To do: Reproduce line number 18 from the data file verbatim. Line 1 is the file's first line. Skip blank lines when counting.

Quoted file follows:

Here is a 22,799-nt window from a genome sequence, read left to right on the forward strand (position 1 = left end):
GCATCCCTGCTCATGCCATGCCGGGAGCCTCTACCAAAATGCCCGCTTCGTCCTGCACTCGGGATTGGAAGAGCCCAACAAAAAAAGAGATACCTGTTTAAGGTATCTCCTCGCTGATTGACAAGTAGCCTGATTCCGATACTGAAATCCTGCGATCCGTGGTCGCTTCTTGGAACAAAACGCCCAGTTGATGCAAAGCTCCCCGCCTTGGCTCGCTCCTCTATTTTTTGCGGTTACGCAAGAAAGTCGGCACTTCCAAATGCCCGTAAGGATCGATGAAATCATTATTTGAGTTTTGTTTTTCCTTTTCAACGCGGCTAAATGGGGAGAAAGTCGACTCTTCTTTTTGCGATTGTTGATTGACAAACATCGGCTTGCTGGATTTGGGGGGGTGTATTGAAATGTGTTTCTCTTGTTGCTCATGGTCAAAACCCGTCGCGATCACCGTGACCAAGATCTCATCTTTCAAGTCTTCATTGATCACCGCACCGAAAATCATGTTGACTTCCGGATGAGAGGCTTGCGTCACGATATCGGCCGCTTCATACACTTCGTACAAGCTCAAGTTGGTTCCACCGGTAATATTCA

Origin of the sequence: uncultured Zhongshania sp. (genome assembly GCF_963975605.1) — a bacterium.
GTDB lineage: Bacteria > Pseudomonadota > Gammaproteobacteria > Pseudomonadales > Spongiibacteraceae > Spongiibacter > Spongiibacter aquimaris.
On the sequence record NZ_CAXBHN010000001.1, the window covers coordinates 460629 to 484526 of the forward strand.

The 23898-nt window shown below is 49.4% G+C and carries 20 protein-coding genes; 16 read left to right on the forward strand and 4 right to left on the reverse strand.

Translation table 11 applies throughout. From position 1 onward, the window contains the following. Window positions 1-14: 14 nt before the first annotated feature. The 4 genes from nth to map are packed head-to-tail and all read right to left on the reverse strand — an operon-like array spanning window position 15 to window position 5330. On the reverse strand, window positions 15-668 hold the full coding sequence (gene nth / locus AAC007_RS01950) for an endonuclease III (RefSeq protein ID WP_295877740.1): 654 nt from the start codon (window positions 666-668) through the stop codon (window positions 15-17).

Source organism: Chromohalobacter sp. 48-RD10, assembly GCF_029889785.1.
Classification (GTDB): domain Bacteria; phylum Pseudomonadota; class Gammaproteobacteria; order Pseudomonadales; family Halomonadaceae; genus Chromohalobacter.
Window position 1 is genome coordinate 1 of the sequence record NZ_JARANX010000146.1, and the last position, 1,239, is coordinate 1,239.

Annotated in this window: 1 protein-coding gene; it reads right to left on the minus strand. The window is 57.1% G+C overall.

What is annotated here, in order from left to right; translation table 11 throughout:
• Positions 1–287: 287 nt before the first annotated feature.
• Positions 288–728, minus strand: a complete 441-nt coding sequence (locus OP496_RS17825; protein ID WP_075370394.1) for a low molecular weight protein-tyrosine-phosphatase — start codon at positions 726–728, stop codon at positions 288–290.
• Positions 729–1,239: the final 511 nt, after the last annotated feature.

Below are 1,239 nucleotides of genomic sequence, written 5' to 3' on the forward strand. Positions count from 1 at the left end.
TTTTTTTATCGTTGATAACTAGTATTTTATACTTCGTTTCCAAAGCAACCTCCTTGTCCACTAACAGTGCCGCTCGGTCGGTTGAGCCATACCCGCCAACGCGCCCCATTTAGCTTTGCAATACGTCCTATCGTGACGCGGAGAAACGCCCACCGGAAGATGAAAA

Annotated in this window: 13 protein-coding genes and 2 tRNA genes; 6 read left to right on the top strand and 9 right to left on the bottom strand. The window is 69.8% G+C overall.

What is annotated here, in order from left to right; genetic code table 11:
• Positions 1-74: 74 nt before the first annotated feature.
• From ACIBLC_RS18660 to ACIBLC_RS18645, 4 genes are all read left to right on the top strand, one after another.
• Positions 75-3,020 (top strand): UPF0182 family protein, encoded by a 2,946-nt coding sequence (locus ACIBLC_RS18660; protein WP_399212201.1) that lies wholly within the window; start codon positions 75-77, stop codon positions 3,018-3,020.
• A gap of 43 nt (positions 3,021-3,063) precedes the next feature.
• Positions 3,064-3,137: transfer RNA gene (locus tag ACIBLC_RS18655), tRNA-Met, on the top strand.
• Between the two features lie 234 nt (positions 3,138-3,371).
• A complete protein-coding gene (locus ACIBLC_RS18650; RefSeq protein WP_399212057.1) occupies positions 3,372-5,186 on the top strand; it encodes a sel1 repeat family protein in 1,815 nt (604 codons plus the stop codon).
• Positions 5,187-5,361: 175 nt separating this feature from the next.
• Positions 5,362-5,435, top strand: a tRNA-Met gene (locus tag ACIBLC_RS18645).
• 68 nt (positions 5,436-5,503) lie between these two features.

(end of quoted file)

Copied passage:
Annotated in this window: 13 protein-coding genes and 2 tRNA genes; 6 read left to right on the top strand and 9 right to left on the bottom strand. The window is 69.8% G+C overall.